Key take-aways

  • Unaccounted sewage water leads to higher water treatment costs

  • We’ve created a more convenient, user-friendly analysis solution

  • We’re continually developing this solution for a more insightful future

Unaccounted sewage water costs companies

Unaccounted sewage water shouldn’t be in the sewage system in theory, but in practice, surface, drainage, and ground water often enters systems via leaking sewer pipes – and this can even double the volume of waste water flowing to a treatment plant on dry days. 

This is a problem because additional unexpected water in the system means pumping stations use more energy and the need for additional purification can increase, leading to higher costs. In addition, clean ground, drainage, and surface water draining into the sewage system can contribute to dehydration.

The difference between what happens in theory and practice can be expressed in pollution units. Discrepancy is the difference between the predicted pollution load and the load that’s actually measured.

Discrepancy can be up to 20 or 30 per cent, meaning treatment costs aren’t fairly distributed among the ‘polluters’. For example, a company can discharge far more pollution units than it pays in treatment charges.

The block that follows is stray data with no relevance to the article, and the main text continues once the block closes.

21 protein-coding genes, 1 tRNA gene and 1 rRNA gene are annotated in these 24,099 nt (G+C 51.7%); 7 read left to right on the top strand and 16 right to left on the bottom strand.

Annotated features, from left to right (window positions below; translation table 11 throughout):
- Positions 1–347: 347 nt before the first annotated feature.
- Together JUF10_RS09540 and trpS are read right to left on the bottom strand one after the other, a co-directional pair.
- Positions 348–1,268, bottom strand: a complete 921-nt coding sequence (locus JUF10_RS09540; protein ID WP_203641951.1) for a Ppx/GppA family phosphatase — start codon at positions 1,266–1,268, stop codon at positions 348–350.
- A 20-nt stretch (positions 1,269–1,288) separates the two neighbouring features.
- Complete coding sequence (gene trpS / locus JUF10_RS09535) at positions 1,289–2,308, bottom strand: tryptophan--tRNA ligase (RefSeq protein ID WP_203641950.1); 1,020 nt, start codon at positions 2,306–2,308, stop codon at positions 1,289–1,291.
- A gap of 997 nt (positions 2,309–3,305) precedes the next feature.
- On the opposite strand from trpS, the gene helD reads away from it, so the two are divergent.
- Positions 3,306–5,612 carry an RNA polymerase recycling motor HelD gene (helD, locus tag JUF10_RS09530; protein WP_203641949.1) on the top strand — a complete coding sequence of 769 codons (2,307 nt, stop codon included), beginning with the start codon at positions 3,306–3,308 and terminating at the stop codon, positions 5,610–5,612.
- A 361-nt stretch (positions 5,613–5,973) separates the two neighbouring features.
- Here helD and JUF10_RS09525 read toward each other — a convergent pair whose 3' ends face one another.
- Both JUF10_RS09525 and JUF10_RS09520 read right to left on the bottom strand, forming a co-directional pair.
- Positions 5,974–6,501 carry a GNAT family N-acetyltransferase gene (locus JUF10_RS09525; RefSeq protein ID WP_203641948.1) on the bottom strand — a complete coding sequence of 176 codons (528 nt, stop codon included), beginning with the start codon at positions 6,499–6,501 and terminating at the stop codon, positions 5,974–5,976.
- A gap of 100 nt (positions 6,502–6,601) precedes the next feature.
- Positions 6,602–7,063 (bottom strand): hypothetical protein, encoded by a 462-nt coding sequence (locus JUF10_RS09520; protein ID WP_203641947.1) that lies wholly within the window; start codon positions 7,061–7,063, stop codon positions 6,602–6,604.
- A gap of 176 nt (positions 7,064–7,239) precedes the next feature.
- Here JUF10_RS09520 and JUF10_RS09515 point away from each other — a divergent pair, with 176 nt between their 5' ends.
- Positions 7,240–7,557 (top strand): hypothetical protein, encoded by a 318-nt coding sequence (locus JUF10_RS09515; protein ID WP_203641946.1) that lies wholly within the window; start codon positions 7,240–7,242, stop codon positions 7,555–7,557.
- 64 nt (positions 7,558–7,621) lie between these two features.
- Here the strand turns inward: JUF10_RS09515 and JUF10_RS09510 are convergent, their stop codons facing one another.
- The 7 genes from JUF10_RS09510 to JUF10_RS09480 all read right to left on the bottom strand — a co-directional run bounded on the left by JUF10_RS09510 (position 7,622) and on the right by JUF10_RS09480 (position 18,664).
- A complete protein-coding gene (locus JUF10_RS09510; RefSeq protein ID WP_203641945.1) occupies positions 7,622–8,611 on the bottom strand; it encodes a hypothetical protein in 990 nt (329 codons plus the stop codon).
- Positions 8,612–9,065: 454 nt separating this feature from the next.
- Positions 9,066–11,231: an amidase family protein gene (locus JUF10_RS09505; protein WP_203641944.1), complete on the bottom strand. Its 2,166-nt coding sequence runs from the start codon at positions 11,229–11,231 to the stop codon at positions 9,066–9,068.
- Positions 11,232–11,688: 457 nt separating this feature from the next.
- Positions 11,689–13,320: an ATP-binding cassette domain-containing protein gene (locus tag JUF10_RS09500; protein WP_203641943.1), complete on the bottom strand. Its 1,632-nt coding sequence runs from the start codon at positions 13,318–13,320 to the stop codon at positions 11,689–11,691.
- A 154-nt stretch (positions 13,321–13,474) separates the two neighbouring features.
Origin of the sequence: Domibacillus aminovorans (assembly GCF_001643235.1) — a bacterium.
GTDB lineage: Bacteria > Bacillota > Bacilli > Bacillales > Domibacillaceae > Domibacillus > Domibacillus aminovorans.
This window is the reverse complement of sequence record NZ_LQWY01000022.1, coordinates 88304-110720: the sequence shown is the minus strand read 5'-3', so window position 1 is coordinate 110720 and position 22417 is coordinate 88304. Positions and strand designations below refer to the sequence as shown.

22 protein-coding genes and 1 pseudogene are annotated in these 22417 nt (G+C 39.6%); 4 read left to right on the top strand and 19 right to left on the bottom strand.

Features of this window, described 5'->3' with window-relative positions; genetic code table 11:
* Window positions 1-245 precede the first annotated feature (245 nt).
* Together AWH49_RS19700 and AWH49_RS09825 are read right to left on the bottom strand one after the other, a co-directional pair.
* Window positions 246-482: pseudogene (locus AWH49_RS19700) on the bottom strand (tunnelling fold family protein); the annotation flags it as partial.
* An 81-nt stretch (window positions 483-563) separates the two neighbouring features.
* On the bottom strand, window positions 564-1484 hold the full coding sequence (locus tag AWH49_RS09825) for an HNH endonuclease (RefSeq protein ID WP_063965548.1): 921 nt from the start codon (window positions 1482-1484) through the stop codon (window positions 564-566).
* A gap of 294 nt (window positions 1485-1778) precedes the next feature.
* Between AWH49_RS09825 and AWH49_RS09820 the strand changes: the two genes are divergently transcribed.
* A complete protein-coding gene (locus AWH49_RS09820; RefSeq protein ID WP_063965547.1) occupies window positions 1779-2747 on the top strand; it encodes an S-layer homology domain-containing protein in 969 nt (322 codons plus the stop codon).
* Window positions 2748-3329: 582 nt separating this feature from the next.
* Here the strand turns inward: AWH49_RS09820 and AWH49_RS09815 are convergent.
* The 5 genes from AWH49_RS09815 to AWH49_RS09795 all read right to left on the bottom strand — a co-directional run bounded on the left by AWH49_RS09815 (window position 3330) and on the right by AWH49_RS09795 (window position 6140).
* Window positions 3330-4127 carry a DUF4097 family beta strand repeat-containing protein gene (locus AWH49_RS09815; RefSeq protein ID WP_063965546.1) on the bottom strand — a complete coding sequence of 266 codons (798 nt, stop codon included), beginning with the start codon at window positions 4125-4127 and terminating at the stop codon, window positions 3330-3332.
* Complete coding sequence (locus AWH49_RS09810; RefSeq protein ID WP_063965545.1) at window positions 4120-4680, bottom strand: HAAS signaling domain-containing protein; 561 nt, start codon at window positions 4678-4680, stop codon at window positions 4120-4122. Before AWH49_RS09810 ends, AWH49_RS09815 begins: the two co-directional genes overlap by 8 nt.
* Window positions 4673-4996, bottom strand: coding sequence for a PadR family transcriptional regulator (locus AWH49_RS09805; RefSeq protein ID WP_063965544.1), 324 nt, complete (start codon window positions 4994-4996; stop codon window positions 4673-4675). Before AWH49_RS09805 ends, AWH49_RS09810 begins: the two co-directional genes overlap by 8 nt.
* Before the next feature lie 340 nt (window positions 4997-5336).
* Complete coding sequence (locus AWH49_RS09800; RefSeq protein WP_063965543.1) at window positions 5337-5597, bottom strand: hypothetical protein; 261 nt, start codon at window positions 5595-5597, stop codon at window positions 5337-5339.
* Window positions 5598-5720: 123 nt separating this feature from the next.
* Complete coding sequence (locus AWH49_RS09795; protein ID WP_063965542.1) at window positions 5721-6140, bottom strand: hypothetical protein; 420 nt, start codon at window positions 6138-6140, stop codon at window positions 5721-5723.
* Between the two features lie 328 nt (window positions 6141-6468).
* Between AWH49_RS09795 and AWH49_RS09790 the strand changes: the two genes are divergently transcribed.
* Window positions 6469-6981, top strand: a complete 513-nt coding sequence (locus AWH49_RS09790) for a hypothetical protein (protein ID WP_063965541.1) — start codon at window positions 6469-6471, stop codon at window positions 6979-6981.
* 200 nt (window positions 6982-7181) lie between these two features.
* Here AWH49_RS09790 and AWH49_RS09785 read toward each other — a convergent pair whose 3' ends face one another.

A user-friendly and automated solution

Three years ago, an initial Excel calculation tool was created that allowed water boards to calculate sewage sludge and discrepancies unequivocally and uniformly. The tool gave good results but required a lot of labour-intensive manual work.

We needed a new, more convenient, user-friendly, and automated tool. Through DEEP: The Data Science and Engineering Expert Program – a collaboration between Het Waterschapshuis and Royal HaskoningDHV - we developed an initial prototype using Het Waterschapshuis’ Microsoft Azure Cloud platform.

An interactive platform for insight

The new tool combines multiple online data sources such as the Weather Information Water Management for precipitation data and Z-info – a central system that measures wastewater supply to purification plants. 

Water boards can also use an interactive platform to collate both theoretical and practical values to perform calculations for unaccounted sewage water and discrepancies.

The new online tool is available since early 2022.

Continuous development creating further value

The tool will undergo continuous development and refinement after it’s been fully deployed, coordinated with municipalities and water boards.

The development will look to: expand analysis of unaccounted sewage water, add analysis of rainwater discharge, and integrate with the BGT intake tool and table.

These improvements will enable water boards to gain better and faster insight into their performance, highlighting the value of data-driven work in water management.